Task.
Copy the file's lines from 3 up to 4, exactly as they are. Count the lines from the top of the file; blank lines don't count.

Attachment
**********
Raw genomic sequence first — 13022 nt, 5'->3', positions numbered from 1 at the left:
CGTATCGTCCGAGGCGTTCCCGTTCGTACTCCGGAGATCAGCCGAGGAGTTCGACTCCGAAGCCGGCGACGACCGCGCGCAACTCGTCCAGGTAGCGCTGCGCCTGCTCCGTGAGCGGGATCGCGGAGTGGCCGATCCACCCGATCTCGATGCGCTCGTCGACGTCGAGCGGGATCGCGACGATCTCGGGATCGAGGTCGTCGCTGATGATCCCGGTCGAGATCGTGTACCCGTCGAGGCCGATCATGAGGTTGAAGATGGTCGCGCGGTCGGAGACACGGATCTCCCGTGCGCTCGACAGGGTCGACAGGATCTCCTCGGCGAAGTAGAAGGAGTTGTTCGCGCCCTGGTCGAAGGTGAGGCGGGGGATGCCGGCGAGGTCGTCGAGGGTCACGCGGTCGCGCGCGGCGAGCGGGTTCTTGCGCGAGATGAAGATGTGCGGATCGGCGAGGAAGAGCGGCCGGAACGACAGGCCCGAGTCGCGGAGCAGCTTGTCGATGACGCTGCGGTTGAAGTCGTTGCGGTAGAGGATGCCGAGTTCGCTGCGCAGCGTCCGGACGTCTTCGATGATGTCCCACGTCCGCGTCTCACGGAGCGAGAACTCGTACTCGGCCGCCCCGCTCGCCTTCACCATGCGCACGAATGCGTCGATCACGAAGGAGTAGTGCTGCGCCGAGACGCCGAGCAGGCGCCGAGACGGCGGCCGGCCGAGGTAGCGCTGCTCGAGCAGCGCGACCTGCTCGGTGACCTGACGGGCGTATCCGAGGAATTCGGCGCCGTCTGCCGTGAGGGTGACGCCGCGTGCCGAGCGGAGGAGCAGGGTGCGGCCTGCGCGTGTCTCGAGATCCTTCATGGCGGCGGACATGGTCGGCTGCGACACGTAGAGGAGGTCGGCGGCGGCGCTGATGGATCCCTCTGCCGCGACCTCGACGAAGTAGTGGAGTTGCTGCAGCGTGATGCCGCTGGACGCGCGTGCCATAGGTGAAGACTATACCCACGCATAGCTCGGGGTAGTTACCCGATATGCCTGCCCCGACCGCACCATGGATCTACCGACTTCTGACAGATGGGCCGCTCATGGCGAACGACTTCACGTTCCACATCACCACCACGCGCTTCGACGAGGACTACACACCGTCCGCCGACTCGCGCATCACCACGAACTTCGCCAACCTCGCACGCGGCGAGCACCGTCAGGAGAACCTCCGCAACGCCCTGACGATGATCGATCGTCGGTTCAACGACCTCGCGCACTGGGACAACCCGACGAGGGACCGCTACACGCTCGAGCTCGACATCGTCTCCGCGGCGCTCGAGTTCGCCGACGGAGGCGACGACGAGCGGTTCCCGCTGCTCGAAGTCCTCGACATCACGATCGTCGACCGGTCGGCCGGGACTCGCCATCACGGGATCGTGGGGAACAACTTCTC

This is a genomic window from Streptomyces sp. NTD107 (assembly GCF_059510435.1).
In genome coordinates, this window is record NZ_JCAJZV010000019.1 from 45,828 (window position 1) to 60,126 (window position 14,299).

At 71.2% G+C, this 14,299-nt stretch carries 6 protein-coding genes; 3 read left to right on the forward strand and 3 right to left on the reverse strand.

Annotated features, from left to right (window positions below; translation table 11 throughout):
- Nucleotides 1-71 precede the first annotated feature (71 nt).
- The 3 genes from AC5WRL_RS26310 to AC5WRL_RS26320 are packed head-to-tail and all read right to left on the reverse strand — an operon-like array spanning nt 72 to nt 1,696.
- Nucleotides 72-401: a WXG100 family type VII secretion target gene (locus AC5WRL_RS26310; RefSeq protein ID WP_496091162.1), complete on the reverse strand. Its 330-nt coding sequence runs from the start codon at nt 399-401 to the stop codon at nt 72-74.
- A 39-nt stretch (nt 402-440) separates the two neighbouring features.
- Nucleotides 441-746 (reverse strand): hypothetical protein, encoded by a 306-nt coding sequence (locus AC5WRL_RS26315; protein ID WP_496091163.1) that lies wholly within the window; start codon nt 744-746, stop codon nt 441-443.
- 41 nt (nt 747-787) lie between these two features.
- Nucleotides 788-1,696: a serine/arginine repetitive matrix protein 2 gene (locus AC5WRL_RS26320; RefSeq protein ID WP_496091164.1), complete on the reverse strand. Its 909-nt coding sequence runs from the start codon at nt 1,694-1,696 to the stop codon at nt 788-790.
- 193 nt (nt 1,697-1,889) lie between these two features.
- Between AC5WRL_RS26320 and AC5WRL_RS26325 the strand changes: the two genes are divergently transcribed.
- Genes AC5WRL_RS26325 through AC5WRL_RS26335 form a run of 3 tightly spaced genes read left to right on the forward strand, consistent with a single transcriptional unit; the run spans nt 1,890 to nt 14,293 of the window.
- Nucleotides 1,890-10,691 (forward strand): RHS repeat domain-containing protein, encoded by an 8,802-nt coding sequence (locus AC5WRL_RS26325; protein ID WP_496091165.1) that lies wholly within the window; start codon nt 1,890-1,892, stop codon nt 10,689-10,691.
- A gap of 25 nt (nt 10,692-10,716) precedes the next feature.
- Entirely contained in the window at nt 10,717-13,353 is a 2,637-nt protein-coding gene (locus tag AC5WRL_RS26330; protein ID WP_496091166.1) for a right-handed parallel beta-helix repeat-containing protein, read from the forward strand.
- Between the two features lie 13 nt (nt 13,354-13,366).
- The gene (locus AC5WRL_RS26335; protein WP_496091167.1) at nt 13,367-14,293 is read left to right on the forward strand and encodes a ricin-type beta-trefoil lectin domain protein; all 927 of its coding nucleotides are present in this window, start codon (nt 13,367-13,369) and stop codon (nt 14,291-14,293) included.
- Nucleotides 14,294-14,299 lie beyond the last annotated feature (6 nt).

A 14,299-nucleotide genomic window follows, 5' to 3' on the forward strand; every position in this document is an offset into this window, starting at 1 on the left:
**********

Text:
This is a genomic window from Streptomyces sp. NTD107 (assembly GCF_059510435.1).
In genome coordinates, this window is record NZ_JCAJZV010000019.1 from 45,828 (window position 1) to 60,126 (window position 14,299).